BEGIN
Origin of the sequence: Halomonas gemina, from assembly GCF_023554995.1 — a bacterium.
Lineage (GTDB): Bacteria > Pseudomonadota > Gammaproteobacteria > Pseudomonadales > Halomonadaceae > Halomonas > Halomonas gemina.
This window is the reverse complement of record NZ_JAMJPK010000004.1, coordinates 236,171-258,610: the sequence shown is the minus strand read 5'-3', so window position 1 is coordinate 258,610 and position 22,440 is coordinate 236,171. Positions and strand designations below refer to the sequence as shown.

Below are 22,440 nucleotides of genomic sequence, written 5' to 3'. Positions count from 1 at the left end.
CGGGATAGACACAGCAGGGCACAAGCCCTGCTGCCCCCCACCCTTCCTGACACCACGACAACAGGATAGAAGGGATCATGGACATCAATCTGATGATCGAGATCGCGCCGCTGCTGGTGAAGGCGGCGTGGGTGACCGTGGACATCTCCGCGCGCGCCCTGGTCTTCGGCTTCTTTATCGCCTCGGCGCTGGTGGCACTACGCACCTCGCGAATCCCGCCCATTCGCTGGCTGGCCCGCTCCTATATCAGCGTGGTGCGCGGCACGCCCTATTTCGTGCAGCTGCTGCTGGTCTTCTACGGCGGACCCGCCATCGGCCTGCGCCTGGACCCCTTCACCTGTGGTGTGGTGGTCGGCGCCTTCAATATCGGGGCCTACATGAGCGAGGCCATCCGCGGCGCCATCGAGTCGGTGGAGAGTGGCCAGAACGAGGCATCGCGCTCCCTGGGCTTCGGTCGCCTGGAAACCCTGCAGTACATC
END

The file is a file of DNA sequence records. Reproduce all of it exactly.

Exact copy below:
Origin of the sequence: Halomonas gemina, from assembly GCF_023554995.1 — a bacterium.
Lineage (GTDB): Bacteria > Pseudomonadota > Gammaproteobacteria > Pseudomonadales > Halomonadaceae > Halomonas > Halomonas gemina.
This window is the reverse complement of record NZ_JAMJPK010000004.1, coordinates 236,171-258,610: the sequence shown is the minus strand read 5'-3', so window position 1 is coordinate 258,610 and position 22,440 is coordinate 236,171. Positions and strand designations below refer to the sequence as shown.

Below are 22,440 nucleotides of genomic sequence, written 5' to 3'. Positions count from 1 at the left end.
CGGGATAGACACAGCAGGGCACAAGCCCTGCTGCCCCCCACCCTTCCTGACACCACGACAACAGGATAGAAGGGATCATGGACATCAATCTGATGATCGAGATCGCGCCGCTGCTGGTGAAGGCGGCGTGGGTGACCGTGGACATCTCCGCGCGCGCCCTGGTCTTCGGCTTCTTTATCGCCTCGGCGCTGGTGGCACTACGCACCTCGCGAATCCCGCCCATTCGCTGGCTGGCCCGCTCCTATATCAGCGTGGTGCGCGGCACGCCCTATTTCGTGCAGCTGCTGCTGGTCTTCTACGGCGGACCCGCCATCGGCCTGCGCCTGGACCCCTTCACCTGTGGTGTGGTGGTCGGCGCCTTCAATATCGGGGCCTACATGAGCGAGGCCATCCGCGGCGCCATCGAGTCGGTGGAGAGTGGCCAGAACGAGGCATCGCGCTCCCTGGGCTTCGGTCGCCTGGAAACCCTGCAGTACATC